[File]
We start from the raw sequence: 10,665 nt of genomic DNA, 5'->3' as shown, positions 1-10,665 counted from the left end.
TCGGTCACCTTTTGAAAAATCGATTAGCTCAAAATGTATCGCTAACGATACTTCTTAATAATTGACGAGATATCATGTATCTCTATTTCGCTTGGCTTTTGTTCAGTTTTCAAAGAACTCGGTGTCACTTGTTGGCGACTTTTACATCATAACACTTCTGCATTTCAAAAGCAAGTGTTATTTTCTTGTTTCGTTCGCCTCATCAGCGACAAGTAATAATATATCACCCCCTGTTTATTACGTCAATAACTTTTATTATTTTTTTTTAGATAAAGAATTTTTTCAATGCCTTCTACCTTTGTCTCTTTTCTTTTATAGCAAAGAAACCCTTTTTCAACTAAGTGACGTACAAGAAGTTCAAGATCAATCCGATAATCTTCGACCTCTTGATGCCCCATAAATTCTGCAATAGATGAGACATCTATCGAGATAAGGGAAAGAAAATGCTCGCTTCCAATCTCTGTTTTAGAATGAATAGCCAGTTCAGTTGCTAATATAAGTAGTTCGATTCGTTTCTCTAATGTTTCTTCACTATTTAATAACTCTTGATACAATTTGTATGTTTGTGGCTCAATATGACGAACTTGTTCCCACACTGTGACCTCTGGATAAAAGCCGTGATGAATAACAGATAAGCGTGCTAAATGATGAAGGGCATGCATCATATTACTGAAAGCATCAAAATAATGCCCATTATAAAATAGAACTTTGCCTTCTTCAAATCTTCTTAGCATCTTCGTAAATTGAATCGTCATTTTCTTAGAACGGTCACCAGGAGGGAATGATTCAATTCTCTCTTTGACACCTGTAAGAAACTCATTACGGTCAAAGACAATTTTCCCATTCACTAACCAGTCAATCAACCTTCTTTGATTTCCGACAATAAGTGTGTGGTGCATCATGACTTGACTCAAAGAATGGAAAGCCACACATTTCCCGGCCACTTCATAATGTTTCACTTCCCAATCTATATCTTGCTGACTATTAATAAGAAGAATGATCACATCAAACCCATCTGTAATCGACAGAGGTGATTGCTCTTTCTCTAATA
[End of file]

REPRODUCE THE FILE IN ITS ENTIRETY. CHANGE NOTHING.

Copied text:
We start from the raw sequence: 10,665 nt of genomic DNA, 5'->3' as shown, positions 1-10,665 counted from the left end.
TCGGTCACCTTTTGAAAAATCGATTAGCTCAAAATGTATCGCTAACGATACTTCTTAATAATTGACGAGATATCATGTATCTCTATTTCGCTTGGCTTTTGTTCAGTTTTCAAAGAACTCGGTGTCACTTGTTGGCGACTTTTACATCATAACACTTCTGCATTTCAAAAGCAAGTGTTATTTTCTTGTTTCGTTCGCCTCATCAGCGACAAGTAATAATATATCACCCCCTGTTTATTACGTCAATAACTTTTATTATTTTTTTTTAGATAAAGAATTTTTTCAATGCCTTCTACCTTTGTCTCTTTTCTTTTATAGCAAAGAAACCCTTTTTCAACTAAGTGACGTACAAGAAGTTCAAGATCAATCCGATAATCTTCGACCTCTTGATGCCCCATAAATTCTGCAATAGATGAGACATCTATCGAGATAAGGGAAAGAAAATGCTCGCTTCCAATCTCTGTTTTAGAATGAATAGCCAGTTCAGTTGCTAATATAAGTAGTTCGATTCGTTTCTCTAATGTTTCTTCACTATTTAATAACTCTTGATACAATTTGTATGTTTGTGGCTCAATATGACGAACTTGTTCCCACACTGTGACCTCTGGATAAAAGCCGTGATGAATAACAGATAAGCGTGCTAAATGATGAAGGGCATGCATCATATTACTGAAAGCATCAAAATAATGCCCATTATAAAATAGAACTTTGCCTTCTTCAAATCTTCTTAGCATCTTCGTAAATTGAATCGTCATTTTCTTAGAACGGTCACCAGGAGGGAATGATTCAATTCTCTCTTTGACACCTGTAAGAAACTCATTACGGTCAAAGACAATTTTCCCATTCACTAACCAGTCAATCAACCTTCTTTGATTTCCGACAATAAGTGTGTGGTGCATCATGACTTGACTCAAAGAATGGAAAGCCACACATTTCCCGGCCACTTCATAATGTTTCACTTCCCAATCTATATCTTGCTGACTATTAATAAGAAGAATGATCACATCAAACCCATCTGTAATCGACAGAGGTGATTGCTCTTTCTCTAATA